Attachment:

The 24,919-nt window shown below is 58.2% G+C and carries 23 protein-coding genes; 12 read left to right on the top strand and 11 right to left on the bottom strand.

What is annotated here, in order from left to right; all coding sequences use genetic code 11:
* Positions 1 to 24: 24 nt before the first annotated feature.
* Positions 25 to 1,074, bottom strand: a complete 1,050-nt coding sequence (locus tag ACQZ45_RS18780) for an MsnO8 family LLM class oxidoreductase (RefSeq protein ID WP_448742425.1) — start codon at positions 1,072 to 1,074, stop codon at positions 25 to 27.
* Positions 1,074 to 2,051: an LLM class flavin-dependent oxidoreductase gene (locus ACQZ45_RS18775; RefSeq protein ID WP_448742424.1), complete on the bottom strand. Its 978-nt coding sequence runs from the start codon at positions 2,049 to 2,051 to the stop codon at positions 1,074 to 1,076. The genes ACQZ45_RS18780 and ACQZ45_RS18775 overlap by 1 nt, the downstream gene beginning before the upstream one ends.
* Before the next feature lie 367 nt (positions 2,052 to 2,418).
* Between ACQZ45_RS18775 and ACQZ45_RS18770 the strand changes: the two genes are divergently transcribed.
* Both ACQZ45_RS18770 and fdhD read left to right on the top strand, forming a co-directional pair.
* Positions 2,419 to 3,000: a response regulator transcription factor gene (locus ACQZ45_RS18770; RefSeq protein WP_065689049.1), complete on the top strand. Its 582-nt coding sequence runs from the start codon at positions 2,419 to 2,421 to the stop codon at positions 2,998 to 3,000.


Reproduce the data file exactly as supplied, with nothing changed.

The 24,919-nt window shown below is 58.2% G+C and carries 23 protein-coding genes; 12 read left to right on the top strand and 11 right to left on the bottom strand.

What is annotated here, in order from left to right; all coding sequences use genetic code 11:
* Positions 1 to 24: 24 nt before the first annotated feature.
* Positions 25 to 1,074, bottom strand: a complete 1,050-nt coding sequence (locus tag ACQZ45_RS18780) for an MsnO8 family LLM class oxidoreductase (RefSeq protein ID WP_448742425.1) — start codon at positions 1,072 to 1,074, stop codon at positions 25 to 27.
* Positions 1,074 to 2,051: an LLM class flavin-dependent oxidoreductase gene (locus ACQZ45_RS18775; RefSeq protein ID WP_448742424.1), complete on the bottom strand. Its 978-nt coding sequence runs from the start codon at positions 2,049 to 2,051 to the stop codon at positions 1,074 to 1,076. The genes ACQZ45_RS18780 and ACQZ45_RS18775 overlap by 1 nt, the downstream gene beginning before the upstream one ends.
* Before the next feature lie 367 nt (positions 2,052 to 2,418).
* Between ACQZ45_RS18775 and ACQZ45_RS18770 the strand changes: the two genes are divergently transcribed.
* Both ACQZ45_RS18770 and fdhD read left to right on the top strand, forming a co-directional pair.
* Positions 2,419 to 3,000: a response regulator transcription factor gene (locus ACQZ45_RS18770; RefSeq protein WP_065689049.1), complete on the top strand. Its 582-nt coding sequence runs from the start codon at positions 2,419 to 2,421 to the stop codon at positions 2,998 to 3,000.